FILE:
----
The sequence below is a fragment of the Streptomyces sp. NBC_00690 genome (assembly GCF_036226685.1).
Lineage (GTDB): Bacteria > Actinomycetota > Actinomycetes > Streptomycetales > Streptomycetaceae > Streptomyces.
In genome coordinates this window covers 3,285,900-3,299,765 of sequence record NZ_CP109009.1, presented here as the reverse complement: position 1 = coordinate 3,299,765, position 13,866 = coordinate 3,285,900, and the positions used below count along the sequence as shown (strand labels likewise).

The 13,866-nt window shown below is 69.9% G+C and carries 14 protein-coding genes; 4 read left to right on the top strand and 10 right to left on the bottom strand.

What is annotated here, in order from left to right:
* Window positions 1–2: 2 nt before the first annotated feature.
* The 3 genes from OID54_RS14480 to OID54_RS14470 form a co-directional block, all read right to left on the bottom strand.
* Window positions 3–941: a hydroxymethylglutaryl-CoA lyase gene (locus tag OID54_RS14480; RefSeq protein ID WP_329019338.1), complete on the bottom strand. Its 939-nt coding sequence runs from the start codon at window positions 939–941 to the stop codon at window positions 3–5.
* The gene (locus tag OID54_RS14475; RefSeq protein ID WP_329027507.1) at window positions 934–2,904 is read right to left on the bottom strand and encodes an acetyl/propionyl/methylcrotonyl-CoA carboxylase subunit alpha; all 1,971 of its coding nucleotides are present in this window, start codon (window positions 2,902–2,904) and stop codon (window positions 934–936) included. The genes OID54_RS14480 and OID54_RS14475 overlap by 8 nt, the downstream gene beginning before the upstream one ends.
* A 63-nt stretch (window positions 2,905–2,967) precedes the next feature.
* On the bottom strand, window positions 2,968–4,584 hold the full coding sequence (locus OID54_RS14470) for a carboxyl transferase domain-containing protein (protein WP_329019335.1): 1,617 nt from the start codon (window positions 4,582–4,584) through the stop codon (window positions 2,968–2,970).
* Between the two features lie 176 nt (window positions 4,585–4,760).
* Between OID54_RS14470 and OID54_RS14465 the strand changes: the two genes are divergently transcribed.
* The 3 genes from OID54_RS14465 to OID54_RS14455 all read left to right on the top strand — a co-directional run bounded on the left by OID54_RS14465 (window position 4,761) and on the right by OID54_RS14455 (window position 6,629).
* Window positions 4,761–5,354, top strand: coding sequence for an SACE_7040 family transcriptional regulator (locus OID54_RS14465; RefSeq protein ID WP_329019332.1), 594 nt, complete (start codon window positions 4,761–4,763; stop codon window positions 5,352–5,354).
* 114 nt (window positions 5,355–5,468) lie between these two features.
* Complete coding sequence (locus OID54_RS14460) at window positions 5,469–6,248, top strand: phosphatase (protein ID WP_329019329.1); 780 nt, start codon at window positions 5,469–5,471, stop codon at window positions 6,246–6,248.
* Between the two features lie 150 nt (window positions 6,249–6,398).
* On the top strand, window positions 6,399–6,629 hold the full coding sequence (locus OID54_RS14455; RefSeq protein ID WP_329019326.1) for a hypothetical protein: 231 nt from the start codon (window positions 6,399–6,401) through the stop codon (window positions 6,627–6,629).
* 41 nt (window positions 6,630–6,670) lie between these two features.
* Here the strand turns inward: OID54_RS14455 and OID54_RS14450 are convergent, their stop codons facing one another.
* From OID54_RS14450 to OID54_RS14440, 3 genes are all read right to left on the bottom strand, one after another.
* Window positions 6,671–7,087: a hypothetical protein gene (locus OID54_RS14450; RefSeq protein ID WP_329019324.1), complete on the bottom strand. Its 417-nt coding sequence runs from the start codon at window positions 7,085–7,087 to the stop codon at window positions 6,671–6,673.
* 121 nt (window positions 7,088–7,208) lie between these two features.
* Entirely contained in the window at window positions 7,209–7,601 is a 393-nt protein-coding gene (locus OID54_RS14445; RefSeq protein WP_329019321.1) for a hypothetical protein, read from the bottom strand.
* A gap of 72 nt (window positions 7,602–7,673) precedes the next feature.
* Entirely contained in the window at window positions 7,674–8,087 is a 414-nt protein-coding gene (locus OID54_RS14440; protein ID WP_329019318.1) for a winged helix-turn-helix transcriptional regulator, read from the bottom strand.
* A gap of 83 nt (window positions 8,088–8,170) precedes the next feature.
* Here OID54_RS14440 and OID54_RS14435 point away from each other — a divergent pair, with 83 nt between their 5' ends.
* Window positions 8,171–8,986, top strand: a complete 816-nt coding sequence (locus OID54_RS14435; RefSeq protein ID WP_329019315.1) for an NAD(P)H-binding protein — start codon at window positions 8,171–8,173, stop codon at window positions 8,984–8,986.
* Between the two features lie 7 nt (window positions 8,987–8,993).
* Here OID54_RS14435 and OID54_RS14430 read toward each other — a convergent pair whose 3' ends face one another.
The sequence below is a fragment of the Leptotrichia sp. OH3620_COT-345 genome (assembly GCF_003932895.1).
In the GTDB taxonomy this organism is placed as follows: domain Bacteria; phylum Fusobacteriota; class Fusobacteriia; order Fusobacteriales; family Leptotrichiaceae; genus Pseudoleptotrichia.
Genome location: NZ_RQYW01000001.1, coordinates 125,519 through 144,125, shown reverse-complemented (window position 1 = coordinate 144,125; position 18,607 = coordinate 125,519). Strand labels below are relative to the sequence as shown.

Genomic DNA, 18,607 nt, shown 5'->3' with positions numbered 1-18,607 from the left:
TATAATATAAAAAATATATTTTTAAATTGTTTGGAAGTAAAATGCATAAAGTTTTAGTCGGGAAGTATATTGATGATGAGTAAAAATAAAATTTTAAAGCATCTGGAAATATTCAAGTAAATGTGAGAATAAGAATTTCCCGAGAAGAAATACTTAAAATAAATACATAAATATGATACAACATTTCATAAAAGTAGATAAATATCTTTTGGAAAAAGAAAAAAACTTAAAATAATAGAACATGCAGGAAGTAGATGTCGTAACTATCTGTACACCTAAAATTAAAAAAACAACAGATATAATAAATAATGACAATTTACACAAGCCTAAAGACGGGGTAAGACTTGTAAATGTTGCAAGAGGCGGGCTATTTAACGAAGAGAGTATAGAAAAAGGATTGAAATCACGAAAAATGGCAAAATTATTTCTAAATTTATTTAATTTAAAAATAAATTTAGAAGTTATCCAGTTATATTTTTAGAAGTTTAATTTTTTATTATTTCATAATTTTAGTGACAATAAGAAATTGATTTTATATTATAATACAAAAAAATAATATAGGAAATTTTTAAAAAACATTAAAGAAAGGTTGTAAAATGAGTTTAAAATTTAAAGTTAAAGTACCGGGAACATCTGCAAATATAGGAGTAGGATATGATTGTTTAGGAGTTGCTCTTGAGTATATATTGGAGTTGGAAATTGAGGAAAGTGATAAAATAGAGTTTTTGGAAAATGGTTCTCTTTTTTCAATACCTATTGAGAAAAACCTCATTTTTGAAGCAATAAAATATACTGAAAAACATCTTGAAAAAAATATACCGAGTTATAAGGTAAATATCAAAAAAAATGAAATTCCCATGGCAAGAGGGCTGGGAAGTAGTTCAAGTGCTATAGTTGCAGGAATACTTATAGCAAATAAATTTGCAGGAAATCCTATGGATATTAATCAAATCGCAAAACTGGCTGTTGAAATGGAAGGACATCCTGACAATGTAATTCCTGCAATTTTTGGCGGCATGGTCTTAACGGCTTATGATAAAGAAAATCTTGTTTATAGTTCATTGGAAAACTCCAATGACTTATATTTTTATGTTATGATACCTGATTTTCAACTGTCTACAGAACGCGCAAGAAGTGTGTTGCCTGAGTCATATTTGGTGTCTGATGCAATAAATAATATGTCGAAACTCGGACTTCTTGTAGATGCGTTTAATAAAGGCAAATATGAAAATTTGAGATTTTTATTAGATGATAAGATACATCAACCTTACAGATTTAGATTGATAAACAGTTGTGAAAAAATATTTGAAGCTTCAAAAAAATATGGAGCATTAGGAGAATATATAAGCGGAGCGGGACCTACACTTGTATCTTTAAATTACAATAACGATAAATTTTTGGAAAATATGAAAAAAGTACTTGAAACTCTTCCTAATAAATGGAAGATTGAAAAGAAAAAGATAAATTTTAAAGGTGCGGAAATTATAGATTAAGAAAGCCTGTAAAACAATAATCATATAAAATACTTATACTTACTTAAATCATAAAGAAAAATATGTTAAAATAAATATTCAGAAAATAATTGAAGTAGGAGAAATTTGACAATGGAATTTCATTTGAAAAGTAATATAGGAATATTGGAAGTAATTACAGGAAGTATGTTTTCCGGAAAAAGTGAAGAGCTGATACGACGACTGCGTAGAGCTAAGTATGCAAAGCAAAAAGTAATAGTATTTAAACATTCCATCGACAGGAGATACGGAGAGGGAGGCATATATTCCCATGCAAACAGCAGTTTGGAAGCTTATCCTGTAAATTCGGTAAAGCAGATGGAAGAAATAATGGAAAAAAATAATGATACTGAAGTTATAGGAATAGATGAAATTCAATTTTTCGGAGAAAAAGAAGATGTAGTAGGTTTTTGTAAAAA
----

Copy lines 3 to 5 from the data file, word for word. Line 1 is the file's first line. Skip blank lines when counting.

In genome coordinates this window covers 3,285,900-3,299,765 of sequence record NZ_CP109009.1, presented here as the reverse complement: position 1 = coordinate 3,299,765, position 13,866 = coordinate 3,285,900, and the positions used below count along the sequence as shown (strand labels likewise).

The 13,866-nt window shown below is 69.9% G+C and carries 14 protein-coding genes; 4 read left to right on the top strand and 10 right to left on the bottom strand.

What is annotated here, in order from left to right: